By Jennifer Fisher, Patch.com
Speaking before the Glenview plan commission last week, neighbors of a proposed megachurch at 2000 Shermer Rd., Glenview, say they are most concerned about the traffic it will generate.
Headquartered in Barrington, Willow Creek Community Church is planning to build a 75,000 square-foot facility in Glenview that will have capacity for 1,500 people per service. The church purchased one of the last available parcels from the old Glenview Naval Air Station this spring, while residential developer Edward R. James Partners bought the other parcel, for a total of $22 million. Both parcels were purchased by the village of Glenview in 2007 for $23.9 million—but development stalled due to the economic crisis, and the village did not send out a request for proposals until 2012.
A series of plan commission hearings began last Tuesday for the church and for Edward R. James, which is planning to build 172 new homes at 3000 West Lake Avenue. Although board members said they would hold discussion of traffic issues until Tuesday, Nov. 12, many people said that was already their biggest concern.
“We do not feel that the infrastructure can support this number of cars,” said Michael Dean, president of the homeowners association for Regency at the Glen. The church was originally proposed for the southern parcel, at 3000 West Lake, but after residents of Southgate in the Glen complained, the village decided to flip the layout—meaning the church is now planned for the northern parcel, abutting the Regency at the Glen development.
“As … the community most affected by this development, we have great concerns about how we’ll be able to enjoy our quality of life, homes we spent a lot of money for,” Dean told plan commission members. “Traffic to church during peak service hours is estimated to be 2,600 cars in and out on Shermer and West Lake.”
Dean said the homeowner’s association was also concerned about how easily emergency services would be able to access their neighborhood, particularly during peak traffic hours for the church.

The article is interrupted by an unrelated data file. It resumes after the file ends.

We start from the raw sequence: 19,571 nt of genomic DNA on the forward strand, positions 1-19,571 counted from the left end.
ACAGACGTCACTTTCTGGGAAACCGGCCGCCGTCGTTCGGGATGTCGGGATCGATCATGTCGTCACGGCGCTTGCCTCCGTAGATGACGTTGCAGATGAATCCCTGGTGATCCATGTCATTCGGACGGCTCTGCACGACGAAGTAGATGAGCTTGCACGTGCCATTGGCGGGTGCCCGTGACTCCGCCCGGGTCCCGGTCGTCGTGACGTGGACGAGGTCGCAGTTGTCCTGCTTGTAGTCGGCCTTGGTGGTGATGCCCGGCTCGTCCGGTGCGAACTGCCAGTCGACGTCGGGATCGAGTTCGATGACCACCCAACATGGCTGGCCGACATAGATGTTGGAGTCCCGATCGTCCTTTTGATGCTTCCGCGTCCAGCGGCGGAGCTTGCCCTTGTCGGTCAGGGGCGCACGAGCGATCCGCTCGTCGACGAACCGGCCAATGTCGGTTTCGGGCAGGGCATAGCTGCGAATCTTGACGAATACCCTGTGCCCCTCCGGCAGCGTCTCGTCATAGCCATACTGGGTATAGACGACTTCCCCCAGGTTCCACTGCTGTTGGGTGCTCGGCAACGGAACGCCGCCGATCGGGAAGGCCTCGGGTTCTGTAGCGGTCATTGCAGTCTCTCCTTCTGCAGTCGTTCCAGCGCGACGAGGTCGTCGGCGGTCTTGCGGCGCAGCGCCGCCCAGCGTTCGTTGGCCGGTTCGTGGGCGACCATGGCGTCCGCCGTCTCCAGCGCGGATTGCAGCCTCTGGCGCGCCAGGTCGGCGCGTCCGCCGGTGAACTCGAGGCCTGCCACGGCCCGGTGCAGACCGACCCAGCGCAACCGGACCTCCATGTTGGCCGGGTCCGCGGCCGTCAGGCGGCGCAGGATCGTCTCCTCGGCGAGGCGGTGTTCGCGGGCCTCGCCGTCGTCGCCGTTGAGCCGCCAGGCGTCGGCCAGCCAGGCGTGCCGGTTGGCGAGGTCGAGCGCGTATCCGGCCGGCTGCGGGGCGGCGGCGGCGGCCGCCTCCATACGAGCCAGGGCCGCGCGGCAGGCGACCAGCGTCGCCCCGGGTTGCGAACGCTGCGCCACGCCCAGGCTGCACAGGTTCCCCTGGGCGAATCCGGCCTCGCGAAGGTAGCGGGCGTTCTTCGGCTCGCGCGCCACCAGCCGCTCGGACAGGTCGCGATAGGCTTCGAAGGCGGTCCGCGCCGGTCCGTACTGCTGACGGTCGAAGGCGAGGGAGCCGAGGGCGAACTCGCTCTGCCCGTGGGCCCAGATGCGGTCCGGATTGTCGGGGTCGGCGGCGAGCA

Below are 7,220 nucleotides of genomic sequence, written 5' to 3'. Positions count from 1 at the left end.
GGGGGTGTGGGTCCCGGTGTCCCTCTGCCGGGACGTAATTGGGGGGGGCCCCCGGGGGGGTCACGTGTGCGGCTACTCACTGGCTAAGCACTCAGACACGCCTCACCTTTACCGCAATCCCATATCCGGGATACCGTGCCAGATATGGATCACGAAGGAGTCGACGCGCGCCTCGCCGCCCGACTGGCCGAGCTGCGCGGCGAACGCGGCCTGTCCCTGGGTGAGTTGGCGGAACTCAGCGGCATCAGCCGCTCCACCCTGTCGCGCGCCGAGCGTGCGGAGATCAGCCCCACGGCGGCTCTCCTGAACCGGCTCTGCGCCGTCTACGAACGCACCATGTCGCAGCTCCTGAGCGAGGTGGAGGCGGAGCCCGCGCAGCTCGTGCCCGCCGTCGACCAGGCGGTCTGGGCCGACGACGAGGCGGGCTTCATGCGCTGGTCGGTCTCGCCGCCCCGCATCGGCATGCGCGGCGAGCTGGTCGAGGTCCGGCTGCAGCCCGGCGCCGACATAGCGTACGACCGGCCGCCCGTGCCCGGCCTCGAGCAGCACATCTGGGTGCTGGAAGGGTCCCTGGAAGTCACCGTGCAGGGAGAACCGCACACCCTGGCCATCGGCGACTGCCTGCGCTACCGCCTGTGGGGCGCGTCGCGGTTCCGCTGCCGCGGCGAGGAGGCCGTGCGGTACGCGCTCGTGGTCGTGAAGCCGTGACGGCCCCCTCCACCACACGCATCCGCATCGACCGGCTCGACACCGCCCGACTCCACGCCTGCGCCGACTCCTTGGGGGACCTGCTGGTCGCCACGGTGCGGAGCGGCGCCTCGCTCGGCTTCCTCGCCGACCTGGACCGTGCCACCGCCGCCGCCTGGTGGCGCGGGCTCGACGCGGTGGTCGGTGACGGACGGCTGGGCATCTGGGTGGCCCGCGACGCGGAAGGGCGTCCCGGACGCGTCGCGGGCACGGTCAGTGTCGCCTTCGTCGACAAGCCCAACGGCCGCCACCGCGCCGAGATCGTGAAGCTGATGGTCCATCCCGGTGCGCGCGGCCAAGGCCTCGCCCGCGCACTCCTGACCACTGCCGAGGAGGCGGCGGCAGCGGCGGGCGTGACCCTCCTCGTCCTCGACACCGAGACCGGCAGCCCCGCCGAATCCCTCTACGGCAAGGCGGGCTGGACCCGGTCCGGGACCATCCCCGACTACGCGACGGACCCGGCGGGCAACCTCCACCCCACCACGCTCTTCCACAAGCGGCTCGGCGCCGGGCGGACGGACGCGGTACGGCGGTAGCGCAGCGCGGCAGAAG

Fellow Glenview resident Deanna Jacobson, who does not live in the Glen, said she, too was worried about traffic.
“I can’t begin to think what it’s going to do,” Jacobson said, noting that traffic would likely be an issue not just for people who live near the church but also for anyone in Glenview trying to access shops and amenities near the Glen.
The church recently moved its Sunday service schedule from 9 and 11 a.m. to 9 and 11:15 a.m., in response to concerns that there would not be enough time in between services to allow traffic to flow in and out according to attorney Lawrence Freedman. He also said that weekday activities will be limited from 9 a.m. to 6 p.m. except for night classes from 6 to 8 p.m. on Tuesdays and Thursdays.
Aside from special events such as weddings, funerals and Good Friday, the church has also committed not to hold any weekday services, according to Freedman.
“It’s our hope and our desire that we’ll be a fantastic member of this community for years to come,” said Willow Creek Pastor Steve Gillen, who noted that local congregants had been meeting in a temporary location in Northfield for the past 10 years.
Beyond traffic concerns about the church, some residents and commission members said they were also worried about the amount of open space in the Edward R. James development.
Called West Gate at the Glen, the new development will have 71 rowhomes, 37 small single-family homes and 64 townhomes, according to Jerry James, president of Edward R. James Partners. The Glenview-based company also built the Heatherfield and South Gate on the Glen developments, among other properties in Glenview and around the suburbs.
Responding to plan commission members, James promised that there were pocket parks “scattered throughout” the development. But he also admitted that West Gate will be more dense than Heatherfield, with 5.9 units per acre versus 4 units per acre in Heatherfield.
“Is there any other kind of development as dense as this?” asked commissioner Tom Fallon. “It just looks awfully dense to me.”
James said he believed the density was appropriate given the amount of open space to the east and to the south of proposed development, and said that if they were too close together, his company wouldn’t be able to sell the homes.
“We’ve never had that experience, and I don’t think we’re going to have that experience here,” he said. “The reality is that the value of the property is a function of the number of units that can be developed without violating good planning principles.”
The next hearing on Willow Creek and the James homes is scheduled for Tuesday, Nov. 12, from 7 to 9 p.m. at village hall, 1225 Waukegan Rd.